I’ve been so busy these last few weeks since we returned from our London trip, I never got around to posting about our fabulous visit to London Tower on our last day. My excuses include gearing up for a new release (HAUNTED SOULS is out in 7 days! Electronic formats are up forPreorder – do you have your copy ordered?) and participating in a multi-author book signing weekend (all day Friday, Saturday, and Sunday from 11 – 8!) at the Artist Shanties at Hyannis Harbor.
|View of The London Tower from the tube station|
But I did want to share pictures and facts about London Tower, since I learned so much! It was especially interesting to me since I was in the middle of reading a fantastic trilogy on The Wars of the Roses by Conn Iggulden, so seeing the actual places where some of the events happened was surreal.
We arrived at Tower of London via the Tower Hill tube station right in time for a tour by one of the Beefeaters (the nickname of The Yeoman Warders of Her Majesty's Royal Palace and Fortress the Tower of London), which was very informative and entertaining. After that, we did some exploring on our own, even leaving for a while to have lunch at Borough Market and returning for more. I’ve included photos of some of the highlights, although there is too much to see to record it all!
|The paved area with the circular glass|
monument marks the spot where Anne
Boleyn and other royals were executed.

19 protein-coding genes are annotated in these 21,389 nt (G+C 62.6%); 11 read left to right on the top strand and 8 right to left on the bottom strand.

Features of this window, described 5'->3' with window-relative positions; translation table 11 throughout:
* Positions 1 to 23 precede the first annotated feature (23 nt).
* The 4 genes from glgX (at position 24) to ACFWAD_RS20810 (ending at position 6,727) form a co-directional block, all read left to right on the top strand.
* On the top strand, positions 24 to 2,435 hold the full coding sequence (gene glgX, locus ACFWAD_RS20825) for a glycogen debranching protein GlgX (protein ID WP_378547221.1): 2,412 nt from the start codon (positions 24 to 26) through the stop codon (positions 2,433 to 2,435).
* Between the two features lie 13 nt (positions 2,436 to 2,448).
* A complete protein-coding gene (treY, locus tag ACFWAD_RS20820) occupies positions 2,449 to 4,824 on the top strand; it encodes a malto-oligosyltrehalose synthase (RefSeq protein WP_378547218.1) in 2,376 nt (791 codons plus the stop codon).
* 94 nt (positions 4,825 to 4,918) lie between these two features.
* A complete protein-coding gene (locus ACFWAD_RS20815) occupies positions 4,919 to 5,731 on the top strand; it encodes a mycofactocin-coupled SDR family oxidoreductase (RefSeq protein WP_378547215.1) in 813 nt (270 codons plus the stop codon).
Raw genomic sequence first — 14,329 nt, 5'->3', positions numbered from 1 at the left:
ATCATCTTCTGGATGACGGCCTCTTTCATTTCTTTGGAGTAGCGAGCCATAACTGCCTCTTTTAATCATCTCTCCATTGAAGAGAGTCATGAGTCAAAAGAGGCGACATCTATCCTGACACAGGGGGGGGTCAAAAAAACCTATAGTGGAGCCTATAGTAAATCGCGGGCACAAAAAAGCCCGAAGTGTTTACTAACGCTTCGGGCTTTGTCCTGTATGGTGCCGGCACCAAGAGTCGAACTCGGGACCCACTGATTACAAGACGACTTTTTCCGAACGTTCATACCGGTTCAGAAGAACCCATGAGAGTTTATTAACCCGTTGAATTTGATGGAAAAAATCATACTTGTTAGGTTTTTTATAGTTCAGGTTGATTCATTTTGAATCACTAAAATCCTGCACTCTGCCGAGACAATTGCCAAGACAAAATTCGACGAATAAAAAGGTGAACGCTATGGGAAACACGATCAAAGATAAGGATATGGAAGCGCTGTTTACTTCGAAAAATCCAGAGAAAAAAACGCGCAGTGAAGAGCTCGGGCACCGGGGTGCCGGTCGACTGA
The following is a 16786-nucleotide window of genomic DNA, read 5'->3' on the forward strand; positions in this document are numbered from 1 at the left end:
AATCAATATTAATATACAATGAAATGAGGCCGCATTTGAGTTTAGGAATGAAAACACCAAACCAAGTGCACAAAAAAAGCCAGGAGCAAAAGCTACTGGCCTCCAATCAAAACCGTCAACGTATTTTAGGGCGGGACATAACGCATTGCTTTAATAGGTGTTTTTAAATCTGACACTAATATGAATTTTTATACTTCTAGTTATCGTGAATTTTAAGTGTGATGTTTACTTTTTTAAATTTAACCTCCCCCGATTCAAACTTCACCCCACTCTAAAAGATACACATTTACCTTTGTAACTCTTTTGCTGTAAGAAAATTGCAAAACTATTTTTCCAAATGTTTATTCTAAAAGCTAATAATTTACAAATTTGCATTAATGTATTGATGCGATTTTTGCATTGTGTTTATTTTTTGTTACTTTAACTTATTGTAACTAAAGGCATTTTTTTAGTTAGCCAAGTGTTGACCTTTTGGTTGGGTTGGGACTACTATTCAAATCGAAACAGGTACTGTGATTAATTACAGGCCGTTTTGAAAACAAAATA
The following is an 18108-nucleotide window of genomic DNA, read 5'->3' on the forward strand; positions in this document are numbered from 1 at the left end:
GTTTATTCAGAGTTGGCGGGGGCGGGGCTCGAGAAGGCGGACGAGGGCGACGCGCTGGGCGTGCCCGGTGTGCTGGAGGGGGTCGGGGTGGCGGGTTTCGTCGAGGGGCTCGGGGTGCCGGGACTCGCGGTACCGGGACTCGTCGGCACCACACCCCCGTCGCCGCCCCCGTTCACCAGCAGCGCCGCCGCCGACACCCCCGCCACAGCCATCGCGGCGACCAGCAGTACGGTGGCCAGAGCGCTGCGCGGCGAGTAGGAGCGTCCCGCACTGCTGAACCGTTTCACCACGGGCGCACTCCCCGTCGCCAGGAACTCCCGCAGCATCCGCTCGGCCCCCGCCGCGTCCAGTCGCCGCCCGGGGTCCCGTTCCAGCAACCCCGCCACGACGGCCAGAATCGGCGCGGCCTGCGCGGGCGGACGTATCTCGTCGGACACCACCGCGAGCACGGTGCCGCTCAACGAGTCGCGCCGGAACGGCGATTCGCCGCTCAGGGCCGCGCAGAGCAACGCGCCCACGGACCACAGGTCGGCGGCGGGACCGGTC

A monument sits on the paved area on the green where Anne Boleyn was executed. Executions inside the Tower walls, away from the public spectators, were reserved for royalty and nobility found guilty of crimes. Another of Henry VIII's wives and Lady Jane Grey were also executed here by decapitation.
Nearby, the White Tower still stands, originally built by William the Conqueror in the late 11th century. Inside, there are four floors to explore...the Royal Armouries collection includes incredible displays of arms and armor. On the top floor you'll find a block and axe believed to be the one used in 1747 for the last public beheading, up on Tower Hill outside the fortress.
|The White Tower, built 11th century|
The Tower ravens are kept here as well, in the area known as the Mews, although some were wandering the grounds. Legends say six ravens must be on the grounds at all times or the Tower and the entire Kingdom will fall. They keep two extra just to be safe. We were also able to view the Crown Jewels, but no pictures are allowed of that display. Needless to say, it’s a truly amazing sight.
We saw the actual room where the young princes (and heirs to the crown) were held captive by Richard III. They disappeared, and their fate is a mystery, but Richard III was then crowned King. Also recreated was a replica of the medieval chamber of Edward I. Wakefield Tower, 13th century. We also saw the spot where Henry VI was killed. He was imprisoned in the Tower during the Wars of the Roses.
|Replica of the chamber of Edward I in Wakefield Tower|
It was another long but incredible day! Our others adventures are chronicled in my posts Stonehenge and Soccer, The Churchill War Rooms and London Eye, and The Catacombs of Paris and Eiffel Tower. There’s so much to see and of course we didn’t manage it all, but I think we made the most of our five days there!